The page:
Is there a tax on student loan forgiveness? If you live in these states, the answer is yes.

Millions of Americans may not have to pay federal student loans anymore. But if you live in a state that has decided to tax forgiveness, you should prepare, experts say.

Even though the Supreme Court struck down President Joe Biden’s broad student-debt cancellation plan, borrowers who were defrauded or misled by their colleges or had their payment counts adjusted had those debts forgiven. All those people are exempt from federal taxes on their forgiveness under the American Rescue Plan Act (ARPA).

Most states followed suit and didn't impose taxes on student loan cancellations. But in the handful that do plan to tax forgiveness, borrowers should get ready so they're not surprised this tax season or worse, face an audit.

Which states will tax student debt forgiveness?

Indiana, Mississippi, North Carolina and Wisconsin will tax the amount of your federal student loan forgiveness.


Another state, Arkansas, is still deciding whether it will impose taxes on debt cancellation, said Garrett Watson, senior policy analyst at nonpartisan tax policy think tank Tax Foundation. “Arkansas will probably decide this year,” Watson said. “By fall, I imagine.”

The last time Arkansas commented on its plans to tax student debt cancellation was in September 2022. At the time, it said it would levy a tax. But its General Assembly could change that plan.

“I suggest folks in those states, well in advance of the end of the year, connect with a tax advisor or preparer to figure out how this can change your taxes,” said Lawrence Sprung, author of Financial Planning Made Personal and founder at financial planning firm Mitlin Financial.  Anyone who receives loan forgiveness should receive a 1099-C tax form.

How will these states tax student loan forgiveness?

States will count the amount of forgiveness as income, Watson said. The amount of tax you pay will depend on what tax bracket you’re in once your total income is determined.

The upside is that state income tax rates are usually much lower than federal ones, making the amount people owe on the debt cancellation more manageable than if taxed by the federal government, Sprung said.

If you live in New York and have $10,000 forgiven and are in the 7% bracket, you’ll owe $700. “And some of that will get washed out (by not getting taxed) on the federal tax,” he said.

Are there any exceptions in these taxing states?

Possibly. Certain loan forgiveness programs that are not usually taxed at the federal level are often not taxed by states, as well. These programs include:

  • Public Service Loan Forgiveness (PSLF)If you work for qualifying nonprofit organizations, government agencies or public service groups full-time for 10 years and make 120 qualifying monthly payments, you may apply for debt cancellation. If approved, the government forgives the federal loan balance and none of it is taxable as income.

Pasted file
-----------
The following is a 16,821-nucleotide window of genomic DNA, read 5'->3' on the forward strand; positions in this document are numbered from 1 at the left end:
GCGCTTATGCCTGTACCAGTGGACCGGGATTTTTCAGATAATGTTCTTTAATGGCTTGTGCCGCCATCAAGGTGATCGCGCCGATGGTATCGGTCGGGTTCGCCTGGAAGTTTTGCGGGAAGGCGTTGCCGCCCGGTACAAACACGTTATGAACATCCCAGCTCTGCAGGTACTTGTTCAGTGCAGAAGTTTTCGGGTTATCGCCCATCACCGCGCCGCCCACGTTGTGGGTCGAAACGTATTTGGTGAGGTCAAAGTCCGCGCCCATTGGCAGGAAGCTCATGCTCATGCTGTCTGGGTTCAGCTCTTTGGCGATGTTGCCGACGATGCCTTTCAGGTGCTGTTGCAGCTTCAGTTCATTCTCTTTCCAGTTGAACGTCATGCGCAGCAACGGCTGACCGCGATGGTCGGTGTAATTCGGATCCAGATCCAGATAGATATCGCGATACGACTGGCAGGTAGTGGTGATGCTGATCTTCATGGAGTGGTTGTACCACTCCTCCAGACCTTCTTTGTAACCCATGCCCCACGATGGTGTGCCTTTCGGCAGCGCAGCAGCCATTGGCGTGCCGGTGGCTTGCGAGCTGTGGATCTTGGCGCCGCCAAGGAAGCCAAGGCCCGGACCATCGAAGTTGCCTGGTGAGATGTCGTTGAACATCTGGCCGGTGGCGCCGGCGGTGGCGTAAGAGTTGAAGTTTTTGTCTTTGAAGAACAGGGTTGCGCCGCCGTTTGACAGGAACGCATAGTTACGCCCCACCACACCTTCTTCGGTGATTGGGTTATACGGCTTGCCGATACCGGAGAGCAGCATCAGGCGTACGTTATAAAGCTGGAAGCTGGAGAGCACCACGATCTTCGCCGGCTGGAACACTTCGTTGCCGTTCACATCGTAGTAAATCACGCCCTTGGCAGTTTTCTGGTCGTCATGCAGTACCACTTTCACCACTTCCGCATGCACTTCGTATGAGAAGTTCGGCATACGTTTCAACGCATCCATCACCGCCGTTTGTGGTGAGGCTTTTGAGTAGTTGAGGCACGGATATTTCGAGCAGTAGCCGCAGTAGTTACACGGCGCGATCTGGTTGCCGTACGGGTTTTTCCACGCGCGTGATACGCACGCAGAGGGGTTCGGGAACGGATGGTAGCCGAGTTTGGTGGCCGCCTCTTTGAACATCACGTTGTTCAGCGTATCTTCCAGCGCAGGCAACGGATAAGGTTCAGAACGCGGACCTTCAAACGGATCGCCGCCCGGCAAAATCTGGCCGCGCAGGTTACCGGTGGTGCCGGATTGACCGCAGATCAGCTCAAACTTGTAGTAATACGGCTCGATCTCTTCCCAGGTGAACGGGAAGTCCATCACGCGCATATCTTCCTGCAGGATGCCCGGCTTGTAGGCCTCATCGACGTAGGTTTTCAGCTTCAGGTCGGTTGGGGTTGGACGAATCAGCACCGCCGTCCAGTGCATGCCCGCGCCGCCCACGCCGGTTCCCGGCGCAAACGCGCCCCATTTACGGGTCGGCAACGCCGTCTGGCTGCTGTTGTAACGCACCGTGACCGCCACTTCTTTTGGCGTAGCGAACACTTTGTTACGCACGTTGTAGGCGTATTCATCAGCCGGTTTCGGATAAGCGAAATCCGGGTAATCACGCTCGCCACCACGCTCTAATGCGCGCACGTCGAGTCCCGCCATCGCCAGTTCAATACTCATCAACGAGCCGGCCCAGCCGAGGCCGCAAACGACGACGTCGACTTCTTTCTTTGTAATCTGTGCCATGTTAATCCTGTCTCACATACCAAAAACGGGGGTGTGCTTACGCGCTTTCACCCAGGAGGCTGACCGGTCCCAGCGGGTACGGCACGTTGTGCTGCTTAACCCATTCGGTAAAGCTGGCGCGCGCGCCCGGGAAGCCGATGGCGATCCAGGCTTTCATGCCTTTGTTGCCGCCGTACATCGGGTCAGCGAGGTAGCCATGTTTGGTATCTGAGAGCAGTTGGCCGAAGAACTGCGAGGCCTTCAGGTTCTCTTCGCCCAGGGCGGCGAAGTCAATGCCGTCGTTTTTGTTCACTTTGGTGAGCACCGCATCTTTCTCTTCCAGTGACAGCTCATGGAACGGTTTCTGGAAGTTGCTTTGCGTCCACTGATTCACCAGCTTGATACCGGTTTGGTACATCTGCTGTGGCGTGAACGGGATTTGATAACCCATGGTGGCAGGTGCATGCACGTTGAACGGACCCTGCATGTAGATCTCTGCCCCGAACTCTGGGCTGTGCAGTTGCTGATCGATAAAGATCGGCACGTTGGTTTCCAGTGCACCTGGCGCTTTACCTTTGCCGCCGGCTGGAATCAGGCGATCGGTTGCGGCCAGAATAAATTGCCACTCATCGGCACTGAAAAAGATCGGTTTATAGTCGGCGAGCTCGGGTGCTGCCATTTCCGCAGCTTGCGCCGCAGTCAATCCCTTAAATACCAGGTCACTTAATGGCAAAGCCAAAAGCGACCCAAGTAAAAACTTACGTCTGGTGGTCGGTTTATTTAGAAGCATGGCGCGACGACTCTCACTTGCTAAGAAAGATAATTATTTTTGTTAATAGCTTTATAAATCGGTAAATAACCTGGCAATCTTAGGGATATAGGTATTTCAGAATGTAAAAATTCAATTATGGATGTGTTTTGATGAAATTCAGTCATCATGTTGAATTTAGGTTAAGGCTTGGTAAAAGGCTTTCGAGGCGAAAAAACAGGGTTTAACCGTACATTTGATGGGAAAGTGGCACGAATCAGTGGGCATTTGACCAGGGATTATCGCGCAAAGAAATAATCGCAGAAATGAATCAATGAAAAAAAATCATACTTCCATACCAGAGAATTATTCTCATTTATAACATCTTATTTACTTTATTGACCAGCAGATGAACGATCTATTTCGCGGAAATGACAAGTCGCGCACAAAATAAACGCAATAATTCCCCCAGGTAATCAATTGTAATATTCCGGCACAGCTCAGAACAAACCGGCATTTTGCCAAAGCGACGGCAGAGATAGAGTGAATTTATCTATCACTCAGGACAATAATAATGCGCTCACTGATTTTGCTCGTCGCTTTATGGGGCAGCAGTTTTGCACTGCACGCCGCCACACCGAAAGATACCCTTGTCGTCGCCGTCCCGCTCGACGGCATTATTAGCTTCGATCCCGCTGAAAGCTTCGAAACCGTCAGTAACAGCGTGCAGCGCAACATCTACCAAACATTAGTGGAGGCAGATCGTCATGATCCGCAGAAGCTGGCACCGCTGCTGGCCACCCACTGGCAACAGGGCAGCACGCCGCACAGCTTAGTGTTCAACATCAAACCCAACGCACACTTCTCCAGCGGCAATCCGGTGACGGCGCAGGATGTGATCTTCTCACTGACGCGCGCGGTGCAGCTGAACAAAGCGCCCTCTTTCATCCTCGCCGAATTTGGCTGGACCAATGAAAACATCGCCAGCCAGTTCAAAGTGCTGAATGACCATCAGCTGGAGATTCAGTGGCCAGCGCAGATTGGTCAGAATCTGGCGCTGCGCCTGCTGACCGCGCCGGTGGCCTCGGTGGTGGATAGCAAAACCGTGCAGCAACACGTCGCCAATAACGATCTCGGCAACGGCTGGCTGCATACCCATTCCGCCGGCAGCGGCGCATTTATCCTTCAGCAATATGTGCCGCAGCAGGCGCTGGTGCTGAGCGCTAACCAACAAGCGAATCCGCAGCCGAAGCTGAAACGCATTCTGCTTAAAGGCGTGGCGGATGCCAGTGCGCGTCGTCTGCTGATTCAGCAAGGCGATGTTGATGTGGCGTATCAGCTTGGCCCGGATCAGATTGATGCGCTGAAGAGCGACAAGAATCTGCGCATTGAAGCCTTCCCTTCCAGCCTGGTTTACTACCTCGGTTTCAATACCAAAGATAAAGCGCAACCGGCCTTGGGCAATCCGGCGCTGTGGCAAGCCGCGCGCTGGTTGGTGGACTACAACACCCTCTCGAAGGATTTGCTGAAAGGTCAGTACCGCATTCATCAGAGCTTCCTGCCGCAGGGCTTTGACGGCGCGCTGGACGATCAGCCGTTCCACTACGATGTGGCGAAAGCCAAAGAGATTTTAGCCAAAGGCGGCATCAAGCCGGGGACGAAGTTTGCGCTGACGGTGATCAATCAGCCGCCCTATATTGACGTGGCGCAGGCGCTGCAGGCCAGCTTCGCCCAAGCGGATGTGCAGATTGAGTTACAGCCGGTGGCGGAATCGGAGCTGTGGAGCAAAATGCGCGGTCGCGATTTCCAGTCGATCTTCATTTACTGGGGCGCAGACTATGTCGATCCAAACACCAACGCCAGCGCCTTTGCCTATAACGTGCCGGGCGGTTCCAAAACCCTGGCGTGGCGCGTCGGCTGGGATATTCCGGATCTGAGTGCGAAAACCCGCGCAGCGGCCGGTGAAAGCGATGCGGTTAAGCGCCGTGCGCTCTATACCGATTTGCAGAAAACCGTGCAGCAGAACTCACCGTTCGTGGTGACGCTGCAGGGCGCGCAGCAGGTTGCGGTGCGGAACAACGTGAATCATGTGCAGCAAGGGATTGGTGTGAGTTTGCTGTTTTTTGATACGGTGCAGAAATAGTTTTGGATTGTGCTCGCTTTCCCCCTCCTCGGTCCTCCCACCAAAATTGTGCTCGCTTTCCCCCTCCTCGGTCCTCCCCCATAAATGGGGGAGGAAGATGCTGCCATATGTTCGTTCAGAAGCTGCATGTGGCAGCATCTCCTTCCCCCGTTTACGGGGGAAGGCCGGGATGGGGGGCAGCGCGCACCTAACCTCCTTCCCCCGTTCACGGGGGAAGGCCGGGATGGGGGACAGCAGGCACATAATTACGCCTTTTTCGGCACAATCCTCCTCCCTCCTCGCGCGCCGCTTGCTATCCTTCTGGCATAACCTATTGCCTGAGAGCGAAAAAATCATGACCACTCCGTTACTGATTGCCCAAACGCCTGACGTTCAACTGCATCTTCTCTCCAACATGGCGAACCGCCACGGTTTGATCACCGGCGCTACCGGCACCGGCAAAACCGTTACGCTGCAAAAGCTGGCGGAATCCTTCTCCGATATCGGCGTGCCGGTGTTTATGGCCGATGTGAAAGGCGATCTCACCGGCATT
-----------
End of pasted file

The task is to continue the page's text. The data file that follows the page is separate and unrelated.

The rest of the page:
• Borrower Defense to Repayment Discharge: Loans that get dismissed because a school has misled you or defrauded you aren't federally taxed.

  • Total and Permanent Disability Discharge: Borrowers who become totally and permanently disabled can get their loans forgiven. But whether the canceled amount is taxable depends on when you qualify for discharge. If you received a discharge in 2018 or later, the loan amount isn't subject to federal income taxes. However, this exemption will expire in 2025 and needs to be renegotiated, Watson said.

Remember: “Tax implications of debt forgiveness and, more specifically, student loan debt forgiveness and taxation consequences are an ongoing process and very fluid,” said Mark Steber, chief tax information officer at tax preparer Jackson Hewitt, who adds it's important to talk with a tax expert.

FILE - Students walk to and from classes on the Indiana University campus, Thursday, Oct. 14, 2021, in Bloomington, Ind. Indiana will tax student debt relief as income, reflecting similar policies in other U.S. states following the Biden administration's announcement of a forgiveness plan in August 2022. The Indiana Department of Revenue said in an email to the Associated Press on Tuesday, Sept. 6, 2022, that residents will be required to list their forgiven loans as taxable income. (AP Photo/Darron Cummings, File) ORG XMIT: NYSS202

What if I qualify for student loan forgiveness in 2024 or 2025?

If you receive student loan forgiveness in the next two years or so, you’ll be safe from federal taxes because ARPA, which exempts student loan cancellation from federal tax, doesn’t expire until the end of 2025.

States that matched ARPA will likely keep forgiveness untaxed, while states that said they would keep taxing canceled amounts will continue to do so during this time, experts said.

Mark your calendar: Student loan payments to restart soon as pause ends: Key dates to remember.

What happens after 2025?

Since ARPA expires in 2025, both federal and state taxes on student loan forgiveness could resume unless exemptions are extended or tax laws changed, experts said.

If things go back to normal, "after 2025, it’s important to understand what program you’re using to get your loans discharged because that is how you will be taxed post-2025,” Sprung said.

Medora Lee is a money, markets, and personal finance reporter at USA TODAY. You can reach her at and subscribe to our free Daily Money newsletter for personal finance tips and business news every Monday.

This article originally appeared on USA TODAY: Be prepared for taxes on your student loan forgiveness in these states